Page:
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Bury St Edmunds MP urges justice secretary to keep court services in town

Jo Churchill
Jo Churchill

Bury St Edmunds MP Jo Churchill has written to the justice secretary about plans to close the town’s magistrates’ court - urging him that ‘access to justice remains local’.

In a letter to Michael Gove, Mrs Churchill outlined the ‘strong opposition’ many people feel about plans to close the court at Shire Hall, on Honey Hill.

Bury Magistrates Court ENGANL00120121025093615
Bury Magistrates Court ENGANL00120121025093615

She said: “My priority is that access to justice remains local.

“It is not appropriate or feasible that my constituetnts should have to travel, in some instances, 30 miles to access the justice services they pay for.”

Mrs Churchill also urged him to look ‘favourably’ at the ‘excellent opportunity’ to move the court to St Edmundsbury Borough Council’s expanding Public Service Village, in Western Way.

She said: “In working with St Edmundsbury Borough Council, it is apparent that the Public Service Village (PSV) at Western Way in Bury St Edmunds could provide the Court with improved accommodation that could be shared with other services when not in use.

Solicitors Claire Lockwood, David Stewart, Nick Jennaway, Declan Gallagher, Michael Whatley and Lyndon Davies have previously voiced their opposition to plans to close the court
Solicitors Claire Lockwood, David Stewart, Nick Jennaway, Declan Gallagher, Michael Whatley and Lyndon Davies have previously voiced their opposition to plans to close the court

“This is an excellent opportunity to deliver more cost efficient services across the board, while ensuring court services remain in Bury.

“Such a move will also locate the court adjacent to NHS and social services who will, it is anticipated, also take up residence in the PSV. Consequently, vulnerable constituents will have all the support they need when using the court.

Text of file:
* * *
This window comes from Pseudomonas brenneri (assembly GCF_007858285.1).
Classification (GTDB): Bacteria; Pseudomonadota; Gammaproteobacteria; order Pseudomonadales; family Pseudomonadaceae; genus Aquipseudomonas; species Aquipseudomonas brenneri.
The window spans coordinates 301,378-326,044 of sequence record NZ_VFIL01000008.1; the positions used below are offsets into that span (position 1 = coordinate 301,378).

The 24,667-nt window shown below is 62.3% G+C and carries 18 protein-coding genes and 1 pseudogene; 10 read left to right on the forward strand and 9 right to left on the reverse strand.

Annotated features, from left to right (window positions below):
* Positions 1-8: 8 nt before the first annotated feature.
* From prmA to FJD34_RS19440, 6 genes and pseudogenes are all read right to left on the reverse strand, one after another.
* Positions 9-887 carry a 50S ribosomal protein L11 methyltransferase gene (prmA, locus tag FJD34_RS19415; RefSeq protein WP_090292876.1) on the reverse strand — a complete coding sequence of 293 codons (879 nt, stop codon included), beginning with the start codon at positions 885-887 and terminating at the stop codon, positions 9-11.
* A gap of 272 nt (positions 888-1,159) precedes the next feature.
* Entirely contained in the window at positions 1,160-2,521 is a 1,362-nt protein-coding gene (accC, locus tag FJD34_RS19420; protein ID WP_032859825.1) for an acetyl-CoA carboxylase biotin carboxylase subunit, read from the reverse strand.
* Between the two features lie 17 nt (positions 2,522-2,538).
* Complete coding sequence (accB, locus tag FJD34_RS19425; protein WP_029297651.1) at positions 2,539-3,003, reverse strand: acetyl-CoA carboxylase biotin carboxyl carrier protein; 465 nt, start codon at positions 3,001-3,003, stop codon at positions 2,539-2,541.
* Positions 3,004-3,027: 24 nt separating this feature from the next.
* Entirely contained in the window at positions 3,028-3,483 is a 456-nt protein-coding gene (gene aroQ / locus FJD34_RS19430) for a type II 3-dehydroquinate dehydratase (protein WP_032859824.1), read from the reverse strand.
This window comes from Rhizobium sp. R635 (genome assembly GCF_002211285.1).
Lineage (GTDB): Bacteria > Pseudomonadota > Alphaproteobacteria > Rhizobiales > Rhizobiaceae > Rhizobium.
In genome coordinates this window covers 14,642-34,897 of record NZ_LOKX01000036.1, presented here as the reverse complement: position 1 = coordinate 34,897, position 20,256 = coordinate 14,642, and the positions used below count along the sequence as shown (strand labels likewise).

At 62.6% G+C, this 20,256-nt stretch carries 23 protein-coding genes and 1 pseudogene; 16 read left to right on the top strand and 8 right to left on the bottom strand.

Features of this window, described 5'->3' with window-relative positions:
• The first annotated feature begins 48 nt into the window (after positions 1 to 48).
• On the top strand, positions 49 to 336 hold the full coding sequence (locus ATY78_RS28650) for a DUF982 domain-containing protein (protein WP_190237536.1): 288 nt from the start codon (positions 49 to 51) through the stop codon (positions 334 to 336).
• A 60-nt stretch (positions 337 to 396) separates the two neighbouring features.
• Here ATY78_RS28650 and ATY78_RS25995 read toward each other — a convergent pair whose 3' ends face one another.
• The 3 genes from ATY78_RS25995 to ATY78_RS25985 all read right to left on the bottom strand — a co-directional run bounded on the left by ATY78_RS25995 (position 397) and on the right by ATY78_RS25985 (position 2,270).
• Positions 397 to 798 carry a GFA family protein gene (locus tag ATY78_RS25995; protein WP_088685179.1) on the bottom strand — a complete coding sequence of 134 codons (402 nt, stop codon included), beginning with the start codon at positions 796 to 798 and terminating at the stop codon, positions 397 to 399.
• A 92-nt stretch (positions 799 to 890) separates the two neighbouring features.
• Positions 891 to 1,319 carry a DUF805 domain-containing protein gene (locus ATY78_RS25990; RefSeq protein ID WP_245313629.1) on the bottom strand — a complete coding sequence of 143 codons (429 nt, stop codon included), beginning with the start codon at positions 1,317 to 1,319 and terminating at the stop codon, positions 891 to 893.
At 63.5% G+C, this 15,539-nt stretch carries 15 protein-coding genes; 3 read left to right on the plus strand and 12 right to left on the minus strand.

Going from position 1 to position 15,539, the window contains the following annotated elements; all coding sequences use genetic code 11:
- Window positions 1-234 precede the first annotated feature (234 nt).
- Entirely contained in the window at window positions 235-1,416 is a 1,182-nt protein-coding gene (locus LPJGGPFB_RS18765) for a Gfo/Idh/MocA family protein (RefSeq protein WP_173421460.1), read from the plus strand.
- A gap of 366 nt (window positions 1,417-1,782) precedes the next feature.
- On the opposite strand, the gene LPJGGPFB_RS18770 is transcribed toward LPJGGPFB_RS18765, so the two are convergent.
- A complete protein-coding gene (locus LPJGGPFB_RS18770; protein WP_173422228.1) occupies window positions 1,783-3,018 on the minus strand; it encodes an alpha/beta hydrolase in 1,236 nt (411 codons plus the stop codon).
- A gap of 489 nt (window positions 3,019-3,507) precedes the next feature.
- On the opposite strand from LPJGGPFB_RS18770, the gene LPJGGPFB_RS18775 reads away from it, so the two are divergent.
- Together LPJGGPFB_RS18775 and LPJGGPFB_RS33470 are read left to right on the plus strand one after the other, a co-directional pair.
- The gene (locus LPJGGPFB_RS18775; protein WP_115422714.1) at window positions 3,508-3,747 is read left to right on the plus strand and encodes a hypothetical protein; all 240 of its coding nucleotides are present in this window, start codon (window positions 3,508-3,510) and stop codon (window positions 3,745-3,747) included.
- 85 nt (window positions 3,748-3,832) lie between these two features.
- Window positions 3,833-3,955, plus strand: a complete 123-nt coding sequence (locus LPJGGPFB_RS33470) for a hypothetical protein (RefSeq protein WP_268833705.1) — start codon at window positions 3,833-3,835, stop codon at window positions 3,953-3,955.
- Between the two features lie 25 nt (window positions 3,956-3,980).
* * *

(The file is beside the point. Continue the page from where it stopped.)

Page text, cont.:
“The design of the next phase of development for the PSV is still being formulated and any specific requirements a court service might have (for example, cells and van-docks) could be incorporated. Furthermore, this suggestion is completely in congruence with the Cabinet Office’s “One Public Estate Program”.

“I urge you to look on any such submission to the consultation favourably and would appreciate you preliminary thoughts on this proposal.”

The Ministry of Justice says the court costs about £272,000 a year to run and its current building Shire Hall is no longer fit for purpose.

However, opponents of the move argue it would damage the idea of local justice and force staff, defendants and potentiallly vulnerable victims to travel to Ipswich when public transport in the area is limited.

Meanwhile, St Edmundsbury Borough Council is urging residents to provide evidence ‘of the damage the plans could do to local justice’.

It wants to know how the Government proposals would affect people if they had to attend the court as a witness, defendant or a legal representative.

The authority will use the evidence in its response to the plans and to strengthen its offer of moving the magistrates’ court to its Public Service Village.

Examples of the difficulties the court’s closure would cause can be emailed by September 21 to court@westsuffolk.gov.uk or posted to Cllr John Griffiths, St Edmundsbury Borough Council, West Suffolk House, Bury St Edmunds, IP33 3YU.

The Government consultation runs until October 8.


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